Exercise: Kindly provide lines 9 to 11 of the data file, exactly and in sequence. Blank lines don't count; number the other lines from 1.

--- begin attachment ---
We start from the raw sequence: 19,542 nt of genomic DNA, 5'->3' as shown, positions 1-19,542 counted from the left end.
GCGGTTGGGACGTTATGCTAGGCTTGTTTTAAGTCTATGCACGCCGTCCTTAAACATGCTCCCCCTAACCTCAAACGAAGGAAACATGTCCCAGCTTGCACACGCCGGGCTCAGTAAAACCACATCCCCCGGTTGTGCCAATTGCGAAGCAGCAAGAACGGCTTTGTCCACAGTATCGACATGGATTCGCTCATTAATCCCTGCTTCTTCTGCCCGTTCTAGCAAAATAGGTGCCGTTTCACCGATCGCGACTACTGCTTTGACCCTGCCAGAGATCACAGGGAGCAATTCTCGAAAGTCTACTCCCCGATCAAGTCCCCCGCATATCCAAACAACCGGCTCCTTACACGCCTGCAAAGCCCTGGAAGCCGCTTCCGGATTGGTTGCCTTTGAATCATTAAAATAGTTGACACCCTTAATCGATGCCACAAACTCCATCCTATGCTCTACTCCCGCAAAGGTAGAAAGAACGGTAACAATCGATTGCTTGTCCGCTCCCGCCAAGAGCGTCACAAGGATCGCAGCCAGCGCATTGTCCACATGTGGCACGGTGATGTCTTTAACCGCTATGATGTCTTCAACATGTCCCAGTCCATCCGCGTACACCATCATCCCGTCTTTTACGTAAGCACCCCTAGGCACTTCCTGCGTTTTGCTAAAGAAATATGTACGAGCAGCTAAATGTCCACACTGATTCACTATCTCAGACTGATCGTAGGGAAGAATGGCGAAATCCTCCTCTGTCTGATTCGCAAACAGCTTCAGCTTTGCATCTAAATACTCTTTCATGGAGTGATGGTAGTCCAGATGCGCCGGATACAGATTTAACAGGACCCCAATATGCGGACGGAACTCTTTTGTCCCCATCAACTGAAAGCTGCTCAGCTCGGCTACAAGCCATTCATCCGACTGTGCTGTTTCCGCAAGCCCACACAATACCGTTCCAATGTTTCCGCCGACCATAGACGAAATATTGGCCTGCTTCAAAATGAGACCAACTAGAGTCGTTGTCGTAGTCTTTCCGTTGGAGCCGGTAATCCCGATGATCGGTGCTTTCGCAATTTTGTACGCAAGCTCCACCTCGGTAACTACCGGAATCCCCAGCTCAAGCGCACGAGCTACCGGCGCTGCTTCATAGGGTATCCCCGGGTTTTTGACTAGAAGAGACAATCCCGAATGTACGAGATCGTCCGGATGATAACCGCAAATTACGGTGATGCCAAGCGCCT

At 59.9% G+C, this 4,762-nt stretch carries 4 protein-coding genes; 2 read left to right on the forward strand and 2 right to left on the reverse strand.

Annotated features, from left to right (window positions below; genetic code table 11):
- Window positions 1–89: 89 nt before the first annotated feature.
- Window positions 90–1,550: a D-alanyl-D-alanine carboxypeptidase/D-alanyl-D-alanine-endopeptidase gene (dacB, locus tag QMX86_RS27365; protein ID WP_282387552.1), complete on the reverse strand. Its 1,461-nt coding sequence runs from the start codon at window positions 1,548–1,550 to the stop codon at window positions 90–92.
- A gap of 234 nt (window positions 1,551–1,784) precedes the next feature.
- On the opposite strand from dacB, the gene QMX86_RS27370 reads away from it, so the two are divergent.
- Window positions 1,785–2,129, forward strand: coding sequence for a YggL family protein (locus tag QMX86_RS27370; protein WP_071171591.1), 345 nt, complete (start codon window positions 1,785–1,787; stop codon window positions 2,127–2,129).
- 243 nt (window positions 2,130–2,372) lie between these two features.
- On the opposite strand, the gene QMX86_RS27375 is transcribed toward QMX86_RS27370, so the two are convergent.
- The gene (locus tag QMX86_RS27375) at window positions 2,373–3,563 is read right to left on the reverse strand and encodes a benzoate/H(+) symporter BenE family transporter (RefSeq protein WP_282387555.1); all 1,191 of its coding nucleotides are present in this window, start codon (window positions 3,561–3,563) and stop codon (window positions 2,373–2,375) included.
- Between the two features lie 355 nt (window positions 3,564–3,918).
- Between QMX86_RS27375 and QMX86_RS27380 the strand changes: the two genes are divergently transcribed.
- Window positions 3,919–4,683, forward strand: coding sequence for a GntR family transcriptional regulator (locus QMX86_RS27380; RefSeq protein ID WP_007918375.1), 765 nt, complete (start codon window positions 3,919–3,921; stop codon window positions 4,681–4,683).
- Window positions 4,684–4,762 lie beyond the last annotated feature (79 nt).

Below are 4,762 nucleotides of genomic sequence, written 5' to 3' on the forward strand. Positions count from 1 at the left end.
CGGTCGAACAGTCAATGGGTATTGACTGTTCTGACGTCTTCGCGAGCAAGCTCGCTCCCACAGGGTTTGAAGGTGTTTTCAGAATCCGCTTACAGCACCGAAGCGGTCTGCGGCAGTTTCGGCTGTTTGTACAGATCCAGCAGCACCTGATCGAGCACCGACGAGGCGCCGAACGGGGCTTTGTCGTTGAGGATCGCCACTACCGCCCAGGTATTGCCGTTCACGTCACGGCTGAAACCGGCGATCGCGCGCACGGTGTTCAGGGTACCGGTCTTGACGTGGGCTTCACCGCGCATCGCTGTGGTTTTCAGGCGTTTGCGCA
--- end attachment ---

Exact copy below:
- Window positions 1,785–2,129, forward strand: coding sequence for a YggL family protein (locus tag QMX86_RS27370; protein WP_071171591.1), 345 nt, complete (start codon window positions 1,785–1,787; stop codon window positions 2,127–2,129).
- 243 nt (window positions 2,130–2,372) lie between these two features.
- On the opposite strand, the gene QMX86_RS27375 is transcribed toward QMX86_RS27370, so the two are convergent.